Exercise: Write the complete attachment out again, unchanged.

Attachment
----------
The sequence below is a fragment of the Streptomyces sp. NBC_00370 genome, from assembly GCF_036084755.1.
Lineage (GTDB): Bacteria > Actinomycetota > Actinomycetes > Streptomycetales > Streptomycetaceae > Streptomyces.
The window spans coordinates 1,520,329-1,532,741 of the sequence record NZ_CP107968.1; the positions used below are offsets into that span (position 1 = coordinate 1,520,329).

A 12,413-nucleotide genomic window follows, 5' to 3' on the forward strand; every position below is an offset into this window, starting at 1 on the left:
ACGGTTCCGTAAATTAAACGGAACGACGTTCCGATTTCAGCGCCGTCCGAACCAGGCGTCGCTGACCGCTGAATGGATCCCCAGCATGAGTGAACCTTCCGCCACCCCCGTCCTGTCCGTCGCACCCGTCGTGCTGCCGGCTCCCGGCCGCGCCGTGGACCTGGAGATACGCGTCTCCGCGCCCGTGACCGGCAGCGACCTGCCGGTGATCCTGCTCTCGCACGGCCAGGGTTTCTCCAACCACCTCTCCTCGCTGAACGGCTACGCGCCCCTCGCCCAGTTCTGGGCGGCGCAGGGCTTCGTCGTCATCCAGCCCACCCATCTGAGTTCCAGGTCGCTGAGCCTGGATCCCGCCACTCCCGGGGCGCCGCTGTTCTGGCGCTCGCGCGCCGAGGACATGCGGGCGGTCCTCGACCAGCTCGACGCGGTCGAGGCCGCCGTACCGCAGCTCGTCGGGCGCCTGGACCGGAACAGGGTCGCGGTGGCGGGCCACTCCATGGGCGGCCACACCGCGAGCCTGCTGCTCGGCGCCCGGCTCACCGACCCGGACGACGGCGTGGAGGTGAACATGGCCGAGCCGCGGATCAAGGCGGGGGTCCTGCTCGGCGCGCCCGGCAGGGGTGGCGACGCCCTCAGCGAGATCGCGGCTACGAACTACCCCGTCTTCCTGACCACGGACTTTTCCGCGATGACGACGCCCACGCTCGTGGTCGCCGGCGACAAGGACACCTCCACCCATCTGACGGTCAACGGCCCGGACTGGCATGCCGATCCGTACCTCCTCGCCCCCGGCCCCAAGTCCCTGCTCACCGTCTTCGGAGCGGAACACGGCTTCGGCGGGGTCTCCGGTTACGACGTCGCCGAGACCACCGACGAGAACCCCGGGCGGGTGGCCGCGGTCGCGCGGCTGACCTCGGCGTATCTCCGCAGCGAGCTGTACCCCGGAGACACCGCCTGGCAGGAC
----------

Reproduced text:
The sequence below is a fragment of the Streptomyces sp. NBC_00370 genome, from assembly GCF_036084755.1.
Lineage (GTDB): Bacteria > Actinomycetota > Actinomycetes > Streptomycetales > Streptomycetaceae > Streptomyces.
The window spans coordinates 1,520,329-1,532,741 of the sequence record NZ_CP107968.1; the positions used below are offsets into that span (position 1 = coordinate 1,520,329).

A 12,413-nucleotide genomic window follows, 5' to 3' on the forward strand; every position below is an offset into this window, starting at 1 on the left:
ACGGTTCCGTAAATTAAACGGAACGACGTTCCGATTTCAGCGCCGTCCGAACCAGGCGTCGCTGACCGCTGAATGGATCCCCAGCATGAGTGAACCTTCCGCCACCCCCGTCCTGTCCGTCGCACCCGTCGTGCTGCCGGCTCCCGGCCGCGCCGTGGACCTGGAGATACGCGTCTCCGCGCCCGTGACCGGCAGCGACCTGCCGGTGATCCTGCTCTCGCACGGCCAGGGTTTCTCCAACCACCTCTCCTCGCTGAACGGCTACGCGCCCCTCGCCCAGTTCTGGGCGGCGCAGGGCTTCGTCGTCATCCAGCCCACCCATCTGAGTTCCAGGTCGCTGAGCCTGGATCCCGCCACTCCCGGGGCGCCGCTGTTCTGGCGCTCGCGCGCCGAGGACATGCGGGCGGTCCTCGACCAGCTCGACGCGGTCGAGGCCGCCGTACCGCAGCTCGTCGGGCGCCTGGACCGGAACAGGGTCGCGGTGGCGGGCCACTCCATGGGCGGCCACACCGCGAGCCTGCTGCTCGGCGCCCGGCTCACCGACCCGGACGACGGCGTGGAGGTGAACATGGCCGAGCCGCGGATCAAGGCGGGGGTCCTGCTCGGCGCGCCCGGCAGGGGTGGCGACGCCCTCAGCGAGATCGCGGCTACGAACTACCCCGTCTTCCTGACCACGGACTTTTCCGCGATGACGACGCCCACGCTCGTGGTCGCCGGCGACAAGGACACCTCCACCCATCTGACGGTCAACGGCCCGGACTGGCATGCCGATCCGTACCTCCTCGCCCCCGGCCCCAAGTCCCTGCTCACCGTCTTCGGAGCGGAACACGGCTTCGGCGGGGTCTCCGGTTACGACGTCGCCGAGACCACCGACGAGAACCCCGGGCGGGTGGCCGCGGTCGCGCGGCTGACCTCGGCGTATCTCCGCAGCGAGCTGTACCCCGGAGACACCGCCTGGCAGGAC